Beijing public health workers the least willing in China to get Covid-19 vaccine, survey finds
- Less than 74 per cent of all CDC staff in the Chinese capital would get immunised voluntarily, according to poll
- But the rate was nearly 90 per cent for their colleagues in other areas like Shandong, Sichuan and Hubei
In other areas – such as Shandong, Sichuan and Hubei provinces – that rate was nearly 90 per cent.
Researchers with the CDC’s National Immunisation Programme, who conducted the survey, concluded that the higher the education level of staff, the less willing they were to get the jab.
“CDC staff are a key target population for Covid-19 vaccination due to their high risk of infection,” the research team, led by Kong Qingfu from the CDC programme, wrote in a paper published in the Chinese Journal of Vaccines and Immunisation on Tuesday.
They said the government “should promote knowledge about novel coronavirus vaccines and strengthen understanding and confidence in vaccination programmes among CDC staff”.
More than 3,000 public health workers from across China took part in the survey in May and June last year, but the researchers noted that the results should be treated with caution since about a third of CDC employees did not respond.
It came as Professor Zhong Nanshan, a top government adviser on infectious disease control, said in a video conference on Monday that China’s vaccination programme was in a race against virus mutations. “Our goal is to vaccinate 40 per cent of the population by July,” Zhong said.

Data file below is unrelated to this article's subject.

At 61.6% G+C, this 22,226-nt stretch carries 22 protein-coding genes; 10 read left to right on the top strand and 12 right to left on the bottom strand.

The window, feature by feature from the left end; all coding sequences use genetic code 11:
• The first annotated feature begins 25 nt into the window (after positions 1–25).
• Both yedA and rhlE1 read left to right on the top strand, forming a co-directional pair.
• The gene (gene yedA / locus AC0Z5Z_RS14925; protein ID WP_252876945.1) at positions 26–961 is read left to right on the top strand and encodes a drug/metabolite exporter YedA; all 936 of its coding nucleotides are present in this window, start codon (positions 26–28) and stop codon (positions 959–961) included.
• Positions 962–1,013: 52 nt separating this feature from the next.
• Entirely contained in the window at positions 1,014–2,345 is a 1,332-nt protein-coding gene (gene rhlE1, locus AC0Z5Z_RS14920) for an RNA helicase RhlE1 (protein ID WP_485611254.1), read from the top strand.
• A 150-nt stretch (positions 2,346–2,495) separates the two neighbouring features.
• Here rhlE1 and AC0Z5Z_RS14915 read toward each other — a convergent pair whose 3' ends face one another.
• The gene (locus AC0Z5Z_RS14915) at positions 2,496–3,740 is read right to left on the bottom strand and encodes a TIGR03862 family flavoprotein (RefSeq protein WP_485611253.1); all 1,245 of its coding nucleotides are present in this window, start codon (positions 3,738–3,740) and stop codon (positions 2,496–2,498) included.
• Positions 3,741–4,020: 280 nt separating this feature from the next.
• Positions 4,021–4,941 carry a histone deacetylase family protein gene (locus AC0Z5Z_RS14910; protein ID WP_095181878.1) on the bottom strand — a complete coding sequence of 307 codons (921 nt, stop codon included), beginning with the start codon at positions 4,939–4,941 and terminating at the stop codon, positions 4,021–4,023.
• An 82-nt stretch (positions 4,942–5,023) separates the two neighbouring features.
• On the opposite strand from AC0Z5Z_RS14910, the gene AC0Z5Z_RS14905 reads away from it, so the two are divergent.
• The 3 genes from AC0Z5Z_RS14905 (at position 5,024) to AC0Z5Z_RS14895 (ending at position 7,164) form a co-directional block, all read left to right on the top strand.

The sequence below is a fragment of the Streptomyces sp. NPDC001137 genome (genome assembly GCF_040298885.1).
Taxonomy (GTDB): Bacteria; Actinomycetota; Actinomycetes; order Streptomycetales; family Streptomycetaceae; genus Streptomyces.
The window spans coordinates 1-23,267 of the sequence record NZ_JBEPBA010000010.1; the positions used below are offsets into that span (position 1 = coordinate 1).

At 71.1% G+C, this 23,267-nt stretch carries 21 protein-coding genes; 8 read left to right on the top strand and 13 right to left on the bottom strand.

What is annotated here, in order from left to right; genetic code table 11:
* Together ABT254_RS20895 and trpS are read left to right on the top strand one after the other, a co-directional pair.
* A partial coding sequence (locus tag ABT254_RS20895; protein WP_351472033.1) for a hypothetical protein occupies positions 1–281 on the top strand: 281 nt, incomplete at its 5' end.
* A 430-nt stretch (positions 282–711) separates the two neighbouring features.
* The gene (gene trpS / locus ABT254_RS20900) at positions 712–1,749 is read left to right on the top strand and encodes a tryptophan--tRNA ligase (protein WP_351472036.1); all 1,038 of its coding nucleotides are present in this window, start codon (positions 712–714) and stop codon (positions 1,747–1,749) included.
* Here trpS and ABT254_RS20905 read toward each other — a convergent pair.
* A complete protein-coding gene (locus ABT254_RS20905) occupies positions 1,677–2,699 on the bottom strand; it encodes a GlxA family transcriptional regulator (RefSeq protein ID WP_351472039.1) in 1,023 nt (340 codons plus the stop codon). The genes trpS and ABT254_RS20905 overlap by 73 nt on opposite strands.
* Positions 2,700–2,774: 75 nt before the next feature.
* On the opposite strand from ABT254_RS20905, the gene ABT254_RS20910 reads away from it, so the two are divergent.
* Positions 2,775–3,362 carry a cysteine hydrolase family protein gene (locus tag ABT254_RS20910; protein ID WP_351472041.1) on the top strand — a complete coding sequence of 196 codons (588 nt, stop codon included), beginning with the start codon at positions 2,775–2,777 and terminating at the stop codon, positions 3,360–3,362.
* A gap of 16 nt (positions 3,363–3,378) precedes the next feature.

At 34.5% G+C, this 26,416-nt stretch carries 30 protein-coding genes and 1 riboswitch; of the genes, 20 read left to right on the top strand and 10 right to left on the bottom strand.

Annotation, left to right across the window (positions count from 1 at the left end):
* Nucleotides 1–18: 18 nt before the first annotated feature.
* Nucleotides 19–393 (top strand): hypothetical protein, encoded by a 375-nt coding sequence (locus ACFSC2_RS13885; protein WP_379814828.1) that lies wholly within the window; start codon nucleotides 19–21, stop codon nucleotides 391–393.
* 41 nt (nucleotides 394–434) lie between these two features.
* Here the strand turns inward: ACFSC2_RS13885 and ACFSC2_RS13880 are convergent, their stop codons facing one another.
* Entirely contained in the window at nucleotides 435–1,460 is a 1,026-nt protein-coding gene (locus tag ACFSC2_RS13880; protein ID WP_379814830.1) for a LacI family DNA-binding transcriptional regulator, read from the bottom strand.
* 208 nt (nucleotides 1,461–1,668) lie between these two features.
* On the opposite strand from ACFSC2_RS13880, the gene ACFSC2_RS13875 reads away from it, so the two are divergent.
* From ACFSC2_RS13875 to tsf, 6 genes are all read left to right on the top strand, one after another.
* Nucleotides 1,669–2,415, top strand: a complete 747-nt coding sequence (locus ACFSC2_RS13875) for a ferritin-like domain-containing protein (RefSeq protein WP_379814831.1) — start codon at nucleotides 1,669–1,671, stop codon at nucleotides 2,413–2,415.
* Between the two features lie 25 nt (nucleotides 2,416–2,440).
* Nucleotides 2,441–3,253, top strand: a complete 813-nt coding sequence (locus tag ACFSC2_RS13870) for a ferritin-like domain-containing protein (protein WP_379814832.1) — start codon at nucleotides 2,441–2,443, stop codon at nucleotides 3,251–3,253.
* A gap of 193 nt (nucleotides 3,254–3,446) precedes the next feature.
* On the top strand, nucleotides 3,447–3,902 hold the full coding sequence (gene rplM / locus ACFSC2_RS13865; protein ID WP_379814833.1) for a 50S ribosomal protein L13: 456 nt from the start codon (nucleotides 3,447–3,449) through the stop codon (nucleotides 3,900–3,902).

That would mean administering at least 5 million doses a day. At present, 6.14 million shots are being given per day worldwide, with about a third of them in the US, according to Bloomberg.
Public acceptance is key to vaccine roll-outs. The research team found that most CDC staff, including those in Beijing, had a clear idea about the severity of the disease and were concerned about exposure, and they also had confidence in the safety and efficacy of the vaccines.
Yet just 79 per cent of those surveyed believed the vaccines could bring the pandemic under control.
The researchers said it was not clear why CDC workers in Beijing were the most hesitant to get vaccinated, though they suggested the staff perhaps felt they were less at risk than their colleagues elsewhere. The city has seen some of the toughest pandemic control measures in China, with domestic travellers often required to present negative test results on arrival. While the situation is largely under control in China, cities including Beijing have seen sporadic outbreaks that have resulted in lockdowns of affected areas, with CDC staff carrying out contact tracing and mass testing for millions of people.
They have also played a key role in overseeing the development, production and distribution of vaccines across the country.
China-made coronavirus vaccines widely distributed despite efficacy concerns
During the video conference on Monday, Zhang Wenhong, the chief government epidemiologist in Shanghai, said China could fall behind other countries with a “vaccination gap”.
He said 41 million doses had been administered as of last month, covering less than 3 per cent of the population, and that could prevent China from reopening.
“Vaccines and nucleic acid testing will become a passport for international travel in the future,” he said. “Only by doing this can we protect the global population. And only in this way can the whole world fully open up again.”